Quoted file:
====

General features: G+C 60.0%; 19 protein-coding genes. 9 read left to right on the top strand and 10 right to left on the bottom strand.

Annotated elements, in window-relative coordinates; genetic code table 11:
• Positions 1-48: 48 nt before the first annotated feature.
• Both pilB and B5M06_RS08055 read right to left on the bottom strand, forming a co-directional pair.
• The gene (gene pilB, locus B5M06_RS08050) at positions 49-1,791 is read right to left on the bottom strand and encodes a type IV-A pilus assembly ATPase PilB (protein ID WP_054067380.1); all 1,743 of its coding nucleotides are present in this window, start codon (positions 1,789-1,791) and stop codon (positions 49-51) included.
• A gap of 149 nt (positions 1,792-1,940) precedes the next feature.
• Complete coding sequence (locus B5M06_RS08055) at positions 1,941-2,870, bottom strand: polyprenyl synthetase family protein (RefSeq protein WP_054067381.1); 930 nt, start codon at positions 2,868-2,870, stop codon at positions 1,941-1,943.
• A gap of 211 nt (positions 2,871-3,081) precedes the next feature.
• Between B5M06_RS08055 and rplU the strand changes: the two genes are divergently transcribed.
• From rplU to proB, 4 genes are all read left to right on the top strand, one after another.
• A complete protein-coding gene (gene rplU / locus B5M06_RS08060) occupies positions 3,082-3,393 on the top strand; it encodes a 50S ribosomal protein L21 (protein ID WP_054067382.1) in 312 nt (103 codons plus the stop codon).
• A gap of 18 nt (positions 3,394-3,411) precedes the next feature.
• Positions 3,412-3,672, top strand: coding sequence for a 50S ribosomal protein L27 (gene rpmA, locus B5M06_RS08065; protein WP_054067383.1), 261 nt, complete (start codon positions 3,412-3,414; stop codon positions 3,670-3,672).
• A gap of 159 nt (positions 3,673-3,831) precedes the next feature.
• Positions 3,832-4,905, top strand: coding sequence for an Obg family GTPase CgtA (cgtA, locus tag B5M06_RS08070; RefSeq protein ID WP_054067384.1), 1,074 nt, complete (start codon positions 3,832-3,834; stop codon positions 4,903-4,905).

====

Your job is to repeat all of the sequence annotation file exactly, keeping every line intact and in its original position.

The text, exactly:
General features: G+C 60.0%; 19 protein-coding genes. 9 read left to right on the top strand and 10 right to left on the bottom strand.

Annotated elements, in window-relative coordinates; genetic code table 11:
• Positions 1-48: 48 nt before the first annotated feature.
• Both pilB and B5M06_RS08055 read right to left on the bottom strand, forming a co-directional pair.
• The gene (gene pilB, locus B5M06_RS08050) at positions 49-1,791 is read right to left on the bottom strand and encodes a type IV-A pilus assembly ATPase PilB (protein ID WP_054067380.1); all 1,743 of its coding nucleotides are present in this window, start codon (positions 1,789-1,791) and stop codon (positions 49-51) included.
• A gap of 149 nt (positions 1,792-1,940) precedes the next feature.
• Complete coding sequence (locus B5M06_RS08055) at positions 1,941-2,870, bottom strand: polyprenyl synthetase family protein (RefSeq protein WP_054067381.1); 930 nt, start codon at positions 2,868-2,870, stop codon at positions 1,941-1,943.
• A gap of 211 nt (positions 2,871-3,081) precedes the next feature.
• Between B5M06_RS08055 and rplU the strand changes: the two genes are divergently transcribed.
• From rplU to proB, 4 genes are all read left to right on the top strand, one after another.
• A complete protein-coding gene (gene rplU / locus B5M06_RS08060) occupies positions 3,082-3,393 on the top strand; it encodes a 50S ribosomal protein L21 (protein ID WP_054067382.1) in 312 nt (103 codons plus the stop codon).
• A gap of 18 nt (positions 3,394-3,411) precedes the next feature.
• Positions 3,412-3,672, top strand: coding sequence for a 50S ribosomal protein L27 (gene rpmA, locus B5M06_RS08065; protein WP_054067383.1), 261 nt, complete (start codon positions 3,412-3,414; stop codon positions 3,670-3,672).
• A gap of 159 nt (positions 3,673-3,831) precedes the next feature.
• Positions 3,832-4,905, top strand: coding sequence for an Obg family GTPase CgtA (cgtA, locus tag B5M06_RS08070; RefSeq protein ID WP_054067384.1), 1,074 nt, complete (start codon positions 3,832-3,834; stop codon positions 4,903-4,905).